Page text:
Thursday night will mark the end of an era: the Potomac Nationals (lovingly referred to as the P-Nats) will play their last game in Pfitzner Stadium. After 25 years, the team is moving from Woodbridge, VA, to a stadium far, far away (at least for me) in Fredericksburg, VA. Last Saturday, I saw what just might have been my last P-Nats game. It was an emotional night.
The Potomac Nationals entered this world as the Alexandria Dukes in 1978, an expansion team in the Class A Advanced Carolina League. That first season, they were a co-op team, meaning they weren’t affiliated with any one MLB team, but had players from more than one team. They were affiliated with the Seattle Mariners in 1979 (and known as the Alexandria Mariners), but were a co-op team again in 1980. From 1981 to 1983, they were affiliated with the Pittsburgh Pirates. I didn’t know the team then, but I wish I did. Alexandria Dukes players included Mickey Mantle, Jr.; Rick Renteria; Bobby Bonilla; Rafael Belliard; and Joe Orsulak (a future Oriole). They even won the Carolina League Championship in 1982.
The Dukes played in Municipal Stadium at Four Mile Run Park in Alexandria. According to Baseball Reference, “The ballpark was of high school caliber, with metal stands seating around 1,500 with a few metal folding chairs standing in for box seats, and almost no facilities or concessions (the team was prohibited from selling alcohol because the park was on land belonging to an elementary school).” Not surprisingly, then, the team announced it would be moving after the 1983 season.
The stadium formerly known as Davis Ford Park (named after the main road to the stadium) was built in 1984. It is located in Woodbridge, VA, adjacent to the McCoart Government Center. It was to this 6,000 seat stadium that the newly re-named Prince William Pirates made their home after moving from Alexandria for the 1984 season.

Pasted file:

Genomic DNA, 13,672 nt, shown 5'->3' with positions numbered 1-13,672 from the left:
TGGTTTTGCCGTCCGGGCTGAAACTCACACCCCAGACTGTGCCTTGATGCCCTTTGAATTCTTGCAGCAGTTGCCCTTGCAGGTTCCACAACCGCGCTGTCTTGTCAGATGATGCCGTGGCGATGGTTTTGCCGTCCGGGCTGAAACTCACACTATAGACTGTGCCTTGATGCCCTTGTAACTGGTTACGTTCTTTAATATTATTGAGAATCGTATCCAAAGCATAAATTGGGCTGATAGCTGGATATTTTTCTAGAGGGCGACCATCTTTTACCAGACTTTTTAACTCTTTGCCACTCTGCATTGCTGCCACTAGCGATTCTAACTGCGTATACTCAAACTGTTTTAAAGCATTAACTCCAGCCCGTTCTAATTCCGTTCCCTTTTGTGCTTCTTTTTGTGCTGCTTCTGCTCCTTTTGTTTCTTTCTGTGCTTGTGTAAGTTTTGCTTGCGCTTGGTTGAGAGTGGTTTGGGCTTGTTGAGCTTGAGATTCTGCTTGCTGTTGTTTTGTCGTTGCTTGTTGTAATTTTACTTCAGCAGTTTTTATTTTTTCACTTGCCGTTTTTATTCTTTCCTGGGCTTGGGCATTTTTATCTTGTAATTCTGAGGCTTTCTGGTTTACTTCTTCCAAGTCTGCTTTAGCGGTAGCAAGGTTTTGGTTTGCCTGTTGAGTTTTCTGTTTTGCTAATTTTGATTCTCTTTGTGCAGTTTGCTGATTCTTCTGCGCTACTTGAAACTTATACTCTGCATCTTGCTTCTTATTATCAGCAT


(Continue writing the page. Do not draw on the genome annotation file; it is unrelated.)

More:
In 1987, the team changed Major League affiliations and became known as the Prince William Yankees. Prospects like Hensley Meulens, Andy Pettitte, Jorge Posada, Brad Ausmus, and Bernie Williams, played on the team. In 1989, the team changed its name to the Prince William Cannons, but maintained its affiliation with the Yankees until 1994 when it became the class-A affiliate of the Chicago White Sox. The team changed affiliations again 1997 (St. Louis Cardinals) and 2003 (Cincinnati Reds). Thus, more future stars played for Prince William, including: Magglio Ordonez, Albert Puljos, Coco Crisp, and Joey Votto.
According to the team’s website, the team rebranded in 1999 as the Potomac Cannons, “to better represent their fan base, which covers much of the Northern Virginia region.” They became the Potomac Nationals in 2005, when the Montreal Expos relocated to Washington, DC, becoming the Washington Nationals and the Major League affiliate of the P-Nats.
Tomorrow, as the team celebrates its last night at the Pfitz, I’ll post a little more about the old stadium, the new stadium, and the end of an era.